In general, the risk of side-effects and problems goes up with higher doses of medication.
Consider asking if a lower dose is possible for any of the medications. If you’re concerned about drug-drug interactions, have a medication list . Furthermore check for possibly dangerous interactions. Don’t forget to include any over-the-counter drugs or supplements. Check for interactions with OTC's as well.
You can use an online drug interaction checker such as this one, or ask a pharmacist for help.
If you identify a potentially problematic interaction, let the doctor know as soon as possible. But don’t stop the medication on your own, as that can be dangerous too. If cost is an issue, ask the doctor about options for reducing the medications, or at least switching to less expensive alternatives.
For instance, stopping a medication that is not working well for a symptom can help reduce drug costs. If medication is required for a given problem, such as very high blood pressure, ask if there is a cheaper medication available. Pharmacists may be able to offer suggestions regarding less costly alternatives, or other ways to modify the medication plan. If taking medications on schedule is an issue, ask the doctor for help simplifying and streamlining the daily medication plan.
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For drugs taken several times a day, there may be a once-a-day option.
Or ask whether a drug can be stopped, and a non-drug treatment tried instead. Pharmacists can often recommend ways to safely adjust when and how medications are taken. Keep the doctors well-informed about your relative’s medications and medication use.
In particular, help the doctors avoid these two common pitfalls:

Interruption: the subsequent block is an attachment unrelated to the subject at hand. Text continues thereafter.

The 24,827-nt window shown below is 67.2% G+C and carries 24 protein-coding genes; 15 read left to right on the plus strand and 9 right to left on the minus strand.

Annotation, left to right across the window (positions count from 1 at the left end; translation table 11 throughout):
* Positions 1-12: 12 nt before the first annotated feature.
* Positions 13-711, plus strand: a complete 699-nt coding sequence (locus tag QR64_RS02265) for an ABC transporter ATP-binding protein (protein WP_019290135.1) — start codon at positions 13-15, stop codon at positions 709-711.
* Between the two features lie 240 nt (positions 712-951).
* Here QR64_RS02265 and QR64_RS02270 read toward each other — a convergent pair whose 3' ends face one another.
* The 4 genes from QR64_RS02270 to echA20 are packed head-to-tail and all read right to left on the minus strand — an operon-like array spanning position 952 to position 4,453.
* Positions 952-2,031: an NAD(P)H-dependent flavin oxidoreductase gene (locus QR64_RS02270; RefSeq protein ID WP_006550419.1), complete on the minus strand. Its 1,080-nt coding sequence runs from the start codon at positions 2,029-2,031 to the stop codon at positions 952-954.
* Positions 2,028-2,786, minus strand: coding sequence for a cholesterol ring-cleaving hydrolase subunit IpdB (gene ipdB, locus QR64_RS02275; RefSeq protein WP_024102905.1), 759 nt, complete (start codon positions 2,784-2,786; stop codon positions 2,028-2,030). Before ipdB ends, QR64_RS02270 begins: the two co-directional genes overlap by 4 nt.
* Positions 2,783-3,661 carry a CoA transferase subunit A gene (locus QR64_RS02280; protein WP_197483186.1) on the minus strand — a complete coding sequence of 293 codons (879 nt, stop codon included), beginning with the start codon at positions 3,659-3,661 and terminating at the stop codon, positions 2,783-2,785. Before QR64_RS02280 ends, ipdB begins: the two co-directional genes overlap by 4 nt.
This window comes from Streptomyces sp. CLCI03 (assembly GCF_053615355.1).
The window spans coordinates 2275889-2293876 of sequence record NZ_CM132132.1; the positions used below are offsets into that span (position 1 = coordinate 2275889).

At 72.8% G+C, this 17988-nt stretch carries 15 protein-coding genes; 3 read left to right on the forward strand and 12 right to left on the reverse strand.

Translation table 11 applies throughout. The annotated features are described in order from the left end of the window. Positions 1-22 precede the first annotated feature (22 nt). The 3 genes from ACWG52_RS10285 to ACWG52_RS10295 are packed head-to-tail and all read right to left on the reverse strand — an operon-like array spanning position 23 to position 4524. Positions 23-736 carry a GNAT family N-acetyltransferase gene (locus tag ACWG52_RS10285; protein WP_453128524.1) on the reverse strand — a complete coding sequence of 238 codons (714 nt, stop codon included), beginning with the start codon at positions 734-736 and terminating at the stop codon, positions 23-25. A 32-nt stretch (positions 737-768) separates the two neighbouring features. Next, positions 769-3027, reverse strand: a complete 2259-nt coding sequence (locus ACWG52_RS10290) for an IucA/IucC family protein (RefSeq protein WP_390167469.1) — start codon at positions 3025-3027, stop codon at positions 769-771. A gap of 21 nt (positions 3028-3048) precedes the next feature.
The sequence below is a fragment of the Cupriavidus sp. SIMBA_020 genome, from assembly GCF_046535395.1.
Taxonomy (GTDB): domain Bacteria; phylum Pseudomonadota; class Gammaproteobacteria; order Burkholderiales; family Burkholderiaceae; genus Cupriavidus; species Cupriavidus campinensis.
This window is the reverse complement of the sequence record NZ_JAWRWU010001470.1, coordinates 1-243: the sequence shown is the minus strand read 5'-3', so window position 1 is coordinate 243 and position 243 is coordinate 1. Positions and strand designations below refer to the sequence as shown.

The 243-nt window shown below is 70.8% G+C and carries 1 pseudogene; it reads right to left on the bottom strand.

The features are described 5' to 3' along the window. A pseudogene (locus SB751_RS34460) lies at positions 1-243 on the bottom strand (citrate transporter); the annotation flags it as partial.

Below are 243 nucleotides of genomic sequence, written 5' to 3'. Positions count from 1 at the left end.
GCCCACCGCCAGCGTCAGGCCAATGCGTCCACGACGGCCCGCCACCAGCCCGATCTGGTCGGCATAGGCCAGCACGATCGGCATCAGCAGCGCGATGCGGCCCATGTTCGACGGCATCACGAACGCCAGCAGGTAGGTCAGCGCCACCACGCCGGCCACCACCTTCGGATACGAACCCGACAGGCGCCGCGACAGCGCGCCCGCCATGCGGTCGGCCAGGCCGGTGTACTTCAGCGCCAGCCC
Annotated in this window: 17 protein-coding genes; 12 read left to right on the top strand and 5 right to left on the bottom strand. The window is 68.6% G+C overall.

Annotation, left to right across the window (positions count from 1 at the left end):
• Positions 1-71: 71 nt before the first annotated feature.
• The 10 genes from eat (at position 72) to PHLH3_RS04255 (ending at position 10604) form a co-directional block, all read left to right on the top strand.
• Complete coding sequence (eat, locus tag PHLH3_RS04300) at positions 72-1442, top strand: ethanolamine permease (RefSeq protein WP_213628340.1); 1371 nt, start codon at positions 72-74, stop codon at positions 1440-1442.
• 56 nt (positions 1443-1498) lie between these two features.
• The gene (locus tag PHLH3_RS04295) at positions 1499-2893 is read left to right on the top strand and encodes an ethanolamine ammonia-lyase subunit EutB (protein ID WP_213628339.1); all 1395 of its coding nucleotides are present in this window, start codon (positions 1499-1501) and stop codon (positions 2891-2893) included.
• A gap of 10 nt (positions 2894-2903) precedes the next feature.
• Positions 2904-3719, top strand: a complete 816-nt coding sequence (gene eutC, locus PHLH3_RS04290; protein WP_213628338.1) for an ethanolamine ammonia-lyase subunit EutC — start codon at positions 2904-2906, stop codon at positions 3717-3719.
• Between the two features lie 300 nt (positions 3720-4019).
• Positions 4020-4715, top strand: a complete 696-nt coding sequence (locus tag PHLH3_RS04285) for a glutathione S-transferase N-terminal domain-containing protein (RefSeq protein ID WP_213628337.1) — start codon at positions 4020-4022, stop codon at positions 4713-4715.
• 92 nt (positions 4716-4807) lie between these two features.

Problem the confusion as to what has been prescribed by other doctors. Most seniors see multiple doctors. Moreover, hospital stays can create additional changes to the medication list. Don’t assume that doctors have an up-to-date list. In fact, they almost never do. Bring an up-to-date list every time you see the doctor. Subsequently bring the bottles along too.Be sure not to forget supplements and over-the-counter drugs.
Confusion as to what the older person is actually taking.
If your relative hasn’t filled a prescription due to cost, or isn’t taking a medication for any reason, be sure to let the doctor know this. This is especially important if the older person has had concerns about side-effects. By implementing some — or ideally all — of the steps above, you can help make sure that an older person gets the most benefit from medications, while minimizing the risks and burdens.
The Smart Pill Organizer was designed for the special needs of Early and Middle Stages of Alzheimer’s and Dementia. The Alzheimer’s Association recommends that a Pill reminder should be the first decision for management of prescriptions. Med-Q Smart Pill isn't the old auto pill dispenser with lock.
Upgrade to something better than an auto pill dispenser with locks
If you are using a auto pill dispenser with locks time to upgrade. Simply put, if you need an auto pill dispenser with lock mechanism you are in trouble. Modern technology is an improvement over a pill dispenser that mist lock to prevent mistakes. Using a 21st century pill dispenser, you can get rid of the locks
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Confusing Different kinds of Medications with One Another
The Big Problem: Prescription medications have difficult names. To illustrate, many names are easily mied up. Examples of medications that are often confused include:
- Zantac for heartburn and Zyrtec for allergies
- Lamictal for epilepsy and Lamisil for fungal infection
- Celebrex for arthritis and Celexa for depression
This problem is made worse for Dementia or Alzheimer's sufferers.
They will often mix up pills when they look very similar. The Top Solution: This is another case where a auto pill dispenser with locks or a smart pill dispenser with alarms can be a big help. These modern pill boxes are way more than an old fashion pill organizer. Sorting out the daily medication in advance will prevent the wrong medication from being taken. This problem is made worse by senior's in a moment of confusion. Prescription Medications that are taken as needed. This problem is big enough that the FDA carefully reviews drug names before they go to market. The goal, prevent medications with names that are too similar from the current names of pills on the market. This is aimed to prevent such mistakes by both patients as well as the pharmacists.
Negative Medicines Interactions